and Utah have generated a flurry of media and press.

The letters to the editor page is one of the most widely read, influential parts of the newspaper. One letter from you can reach thousands of people and will also likely be read by decision-makers. Tips and talking points for writing your letter are below, but please write in your own words, from your own experience.

Submit your letter to The Arizona Republic HERE.

Talking points

  • The commission seems to be missing some facts — new research shows Mexican gray wolves ranged into Colorado and southern Utah, and wolves of one type or another were everywhere in the North America at one time.
  • For over 10,000 years, gray wolves lived throughout the Southwest and played an important role in shaping the landscape and maintaining balance in nature.  Under state management, most subspecies of wolves were hunted and trapped to extinction.  The highly endangered Mexican gray wolf is the most appropriate surviving subspecies for recovery in Utah and Colorado, and they cannot recover without help from all four states.
  • Historic range is irrelevant. Mexico and the Western U.S. have been transformed by human settlement and varying laws.  Recovery of Mexican gray wolves cannot occur wholly in Mexico.  There are no large blocks of public lands, there is not a great deal of suitable habitat and prey, and there may not be enough resources to do the job.
  • If wolves “fundamentally alter the ecosystem” as Commissioner Davis suggests, it will be for the best, as they’ve been absent too long. We need wolves, be they Mexican gray wolves or northern wolves, to help repair wildlands.  Yellowstone has taught us the important role of top predators in ecosystems with the return of songbirds, beavers, fish and trees.  Why shouldn’t the Grand Canyon have the same benefits seen in Yellowstone?
  • It’s hypocritical for the governors to argue that Mexican wolves should be excluded based on whether they are “native.”  The state game agencies have no problem moving game species and fish into places they never lived simply for the convenience of hunters and fishermen.
  • Governor Ducey is setting himself and his commission apart from the majority of Arizonans who support our wildlife — including predators. Governor Ducey would love to have the polling numbers wolves enjoy in Arizona.
  • Public Employees for Environmental Responsibility (PEER) filed a scientific integrity complaint in 2012 saying that US Fish and Wildlife Service allowed politics to interfere with the new Mexican wolf recovery planning process by encouraging scientists to lower or forgo the numeric target for recovery, responding to state demands to exclude Utah, Colorado, and Northern Arizona from suitable habitat, and attempting to prevent the science subgroup from issuing final Mexican wolf recovery criteria – http://www.klamathconservation.org/docs/carrolletal2013.pdf – . The state is using out of date information — newer studies support a more northward range for Mexican gray wolves historically.  Genetic research has found evidence of Mexican wolf genetic markers in Utah and Colorado, and as far north as Nebraska.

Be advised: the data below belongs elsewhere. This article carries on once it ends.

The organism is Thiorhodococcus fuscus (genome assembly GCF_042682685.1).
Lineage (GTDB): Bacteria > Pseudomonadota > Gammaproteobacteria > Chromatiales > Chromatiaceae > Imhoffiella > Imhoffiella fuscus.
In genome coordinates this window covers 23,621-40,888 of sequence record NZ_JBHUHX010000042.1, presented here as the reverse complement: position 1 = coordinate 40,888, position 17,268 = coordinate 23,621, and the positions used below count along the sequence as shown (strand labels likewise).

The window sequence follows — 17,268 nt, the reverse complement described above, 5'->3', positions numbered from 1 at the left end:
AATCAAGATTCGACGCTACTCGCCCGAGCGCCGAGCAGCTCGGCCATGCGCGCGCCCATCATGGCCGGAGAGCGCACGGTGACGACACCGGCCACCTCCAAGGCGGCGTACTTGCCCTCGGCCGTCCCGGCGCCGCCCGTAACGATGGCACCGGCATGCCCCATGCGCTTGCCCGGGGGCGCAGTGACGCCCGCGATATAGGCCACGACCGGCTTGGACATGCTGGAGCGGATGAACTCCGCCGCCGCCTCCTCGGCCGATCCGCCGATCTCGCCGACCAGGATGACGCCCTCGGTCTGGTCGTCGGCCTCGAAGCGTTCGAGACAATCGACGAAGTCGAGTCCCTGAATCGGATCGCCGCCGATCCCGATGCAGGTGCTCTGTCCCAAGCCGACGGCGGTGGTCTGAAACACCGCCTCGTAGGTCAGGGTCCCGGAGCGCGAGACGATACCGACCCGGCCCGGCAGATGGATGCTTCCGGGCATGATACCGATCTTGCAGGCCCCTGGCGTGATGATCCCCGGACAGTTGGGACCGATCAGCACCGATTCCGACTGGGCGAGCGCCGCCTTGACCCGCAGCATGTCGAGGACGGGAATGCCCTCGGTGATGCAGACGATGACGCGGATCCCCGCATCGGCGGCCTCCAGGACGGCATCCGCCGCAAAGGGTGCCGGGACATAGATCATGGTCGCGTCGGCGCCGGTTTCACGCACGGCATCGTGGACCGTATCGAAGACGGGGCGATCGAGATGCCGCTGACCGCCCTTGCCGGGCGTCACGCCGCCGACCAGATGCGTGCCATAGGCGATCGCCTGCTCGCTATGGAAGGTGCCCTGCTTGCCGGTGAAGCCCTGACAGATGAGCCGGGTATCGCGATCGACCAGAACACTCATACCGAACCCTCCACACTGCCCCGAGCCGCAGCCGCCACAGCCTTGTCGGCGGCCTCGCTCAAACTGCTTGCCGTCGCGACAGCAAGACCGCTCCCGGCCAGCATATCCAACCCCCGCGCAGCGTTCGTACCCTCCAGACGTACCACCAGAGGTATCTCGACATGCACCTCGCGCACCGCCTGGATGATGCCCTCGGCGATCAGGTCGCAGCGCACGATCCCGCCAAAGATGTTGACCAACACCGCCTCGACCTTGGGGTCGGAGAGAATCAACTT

• The Endangered Species Act does not require recovery to occur within species’ historic range.
  • States have failed to manage wildlife as a public trust for current and future citizens.  State wildlife policies, which kill off predators to supposedly support game populations, are rooted in the 1800s. Fortunately, our national policy is to restore and preserve all forms of wildlife, including predators.  Until the states get serious about balancing conservation vs. consumption, they should recuse themselves from decisions about endangered species.
  • The US Fish and Wildlife Service needs to stop letting anti-wolf state officials obstruct wolf recovery.  The last effort to create a Mexican wolf recovery plan stalled precisely because the states were given opportunities to weigh in before the work of the scientific experts was released for public comment. The most recent recovery planning process, which began in 2011, ended amidst allegations of political interference by these same states with the science.
Letter Writing Tips 

Make sure you:

  • Thank the paper for this article and make sure to reference the article in your letter.
  • Submit your letter as soon as possible. The chance of your letter being published declines after a day or two since the article was published.
  • Do not repeat any negative messages, such as “so and so said that wolves kill too many cows, but”¦”  Remember that those reading your letter will not be looking at the article it responds to, so this is an opportunity to get out positive messages about wolf recovery rather than to argue with the original article.
  • Keep your letter brief, no more than 200 words. Letters will be edited for space and clarity.
  • Include something about who you are and why you care: E.g. “I am a mother, outdoors person, teacher, business owner, scientific, religious, etc.” Don’t be afraid to be personal and creative.
  • Provide your name, address, phone number and address.  The paper won’t publish these, but they want to know you are who you say you are.
  • Submit your letter to The Arizona Republic HERE.


Please also call or email the Governor.
Tell him/his staff that as an Arizona resident and wolf supporter, you are disappointed in his actions to obstruct wolf recovery. Ask him to respect the peer-reviewed research of the Mexican gray wolf science and planning subgroup and to use his influence to ensure the wolves’ recovery, for their own sake and for the sake of the lands they will help restore.
Phone: 602.542.4331602.542.4331

Messages to Interior Secretary Jewell and USFWS Director Dan Ashe will make a difference as well, since they have authority over the Mexican wolf reintroduction. Act here.

Thank you for speaking out for lobos!